Brandeis’ Sustainability Committee, Sodexo and a local restaurant collaborated to create Meatless Mondays on campus and it was successful. Often institutions alone do not know how to create alternatives or advertise them. Meatless Monday programs often include multiple social entities that work together.
Meatless Monday first appeared during World War I when America was experiencing food shortages and encouraged the populous to not consume meat one day a week. Currently, Meatless Monday’s temporal element is based on the “Fresh Start Effect.” This phenomenon states that individuals are more likely to take part in aspirational behaviors at the start of the work week.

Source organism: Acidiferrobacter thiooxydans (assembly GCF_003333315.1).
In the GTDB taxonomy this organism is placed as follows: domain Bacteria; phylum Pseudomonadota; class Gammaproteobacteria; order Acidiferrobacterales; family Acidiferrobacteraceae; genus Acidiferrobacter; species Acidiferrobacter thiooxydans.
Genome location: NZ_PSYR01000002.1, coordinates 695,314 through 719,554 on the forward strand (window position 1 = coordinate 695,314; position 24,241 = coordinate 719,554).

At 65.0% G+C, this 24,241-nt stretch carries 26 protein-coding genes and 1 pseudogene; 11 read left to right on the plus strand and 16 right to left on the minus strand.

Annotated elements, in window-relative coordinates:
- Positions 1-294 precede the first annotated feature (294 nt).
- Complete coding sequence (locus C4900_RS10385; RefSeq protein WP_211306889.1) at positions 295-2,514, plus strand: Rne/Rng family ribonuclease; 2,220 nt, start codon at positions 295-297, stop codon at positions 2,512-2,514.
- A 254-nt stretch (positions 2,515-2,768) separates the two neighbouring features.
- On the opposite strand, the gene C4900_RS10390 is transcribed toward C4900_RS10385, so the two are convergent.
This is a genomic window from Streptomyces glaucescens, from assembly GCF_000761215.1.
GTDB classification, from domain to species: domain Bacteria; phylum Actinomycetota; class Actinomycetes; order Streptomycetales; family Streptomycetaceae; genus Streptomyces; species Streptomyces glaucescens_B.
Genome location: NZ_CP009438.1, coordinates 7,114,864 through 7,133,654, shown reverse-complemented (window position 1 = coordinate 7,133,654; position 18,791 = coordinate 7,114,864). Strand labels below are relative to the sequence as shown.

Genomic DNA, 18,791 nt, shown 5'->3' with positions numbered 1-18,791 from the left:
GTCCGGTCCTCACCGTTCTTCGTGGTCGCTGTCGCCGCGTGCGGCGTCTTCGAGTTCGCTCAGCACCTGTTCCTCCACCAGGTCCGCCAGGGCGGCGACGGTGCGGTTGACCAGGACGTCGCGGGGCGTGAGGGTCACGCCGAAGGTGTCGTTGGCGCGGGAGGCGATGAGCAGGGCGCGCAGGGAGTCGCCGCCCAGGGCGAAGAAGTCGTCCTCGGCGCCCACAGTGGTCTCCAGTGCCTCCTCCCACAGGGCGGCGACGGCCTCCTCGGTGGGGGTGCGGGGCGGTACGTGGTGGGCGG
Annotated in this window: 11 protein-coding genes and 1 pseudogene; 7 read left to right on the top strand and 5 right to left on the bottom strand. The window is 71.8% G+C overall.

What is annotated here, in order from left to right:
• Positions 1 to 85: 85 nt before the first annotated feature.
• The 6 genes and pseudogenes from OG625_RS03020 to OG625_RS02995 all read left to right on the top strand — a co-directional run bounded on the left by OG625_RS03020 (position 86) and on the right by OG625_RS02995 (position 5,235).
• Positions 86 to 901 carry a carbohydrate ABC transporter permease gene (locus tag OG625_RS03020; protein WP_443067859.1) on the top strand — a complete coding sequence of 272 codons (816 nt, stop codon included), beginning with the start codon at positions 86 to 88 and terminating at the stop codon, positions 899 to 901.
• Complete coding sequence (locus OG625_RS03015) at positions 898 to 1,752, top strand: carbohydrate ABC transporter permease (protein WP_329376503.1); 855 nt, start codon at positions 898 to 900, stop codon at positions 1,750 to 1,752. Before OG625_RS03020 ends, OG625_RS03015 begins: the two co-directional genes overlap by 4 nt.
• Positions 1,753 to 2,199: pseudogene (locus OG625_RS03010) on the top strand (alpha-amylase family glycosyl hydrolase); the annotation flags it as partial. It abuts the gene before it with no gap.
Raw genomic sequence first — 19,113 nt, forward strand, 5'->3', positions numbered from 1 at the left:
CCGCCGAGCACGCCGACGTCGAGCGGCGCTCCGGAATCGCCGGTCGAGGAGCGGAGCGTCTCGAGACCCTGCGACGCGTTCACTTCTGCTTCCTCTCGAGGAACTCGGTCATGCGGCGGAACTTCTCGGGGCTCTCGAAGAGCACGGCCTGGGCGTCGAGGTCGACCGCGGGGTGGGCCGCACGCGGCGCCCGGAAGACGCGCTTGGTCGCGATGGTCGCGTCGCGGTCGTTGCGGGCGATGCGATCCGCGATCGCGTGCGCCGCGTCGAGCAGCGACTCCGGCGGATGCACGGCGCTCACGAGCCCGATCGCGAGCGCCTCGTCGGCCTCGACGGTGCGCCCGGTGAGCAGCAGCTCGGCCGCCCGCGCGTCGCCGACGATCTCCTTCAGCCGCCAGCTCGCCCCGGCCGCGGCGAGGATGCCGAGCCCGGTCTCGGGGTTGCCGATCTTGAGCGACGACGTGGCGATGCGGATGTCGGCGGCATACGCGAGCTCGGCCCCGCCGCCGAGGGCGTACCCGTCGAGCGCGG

Meatless Monday campaigns encourage collective action and collective consumer choices rather than relying on the motivation of individuals to, in this scenario, pack a lunch if they want to participate. In this way, Meatless Monday makes it much easier to participate in more sustainable and healthy behaviors. It also creates the possibility of an emergent social norms in which sustainable choices are not only available but regular and characteristic of the communities. According to a large study done by Stephen Mattson from The Ohio State University, he observed that individuals who were exposed to the concept of Meatless Monday via a flyer or internet post saw no increase in participation in Meatless Monday compared to those who were not, meanwhile programs within institutions have seen success with meat consumption reduction.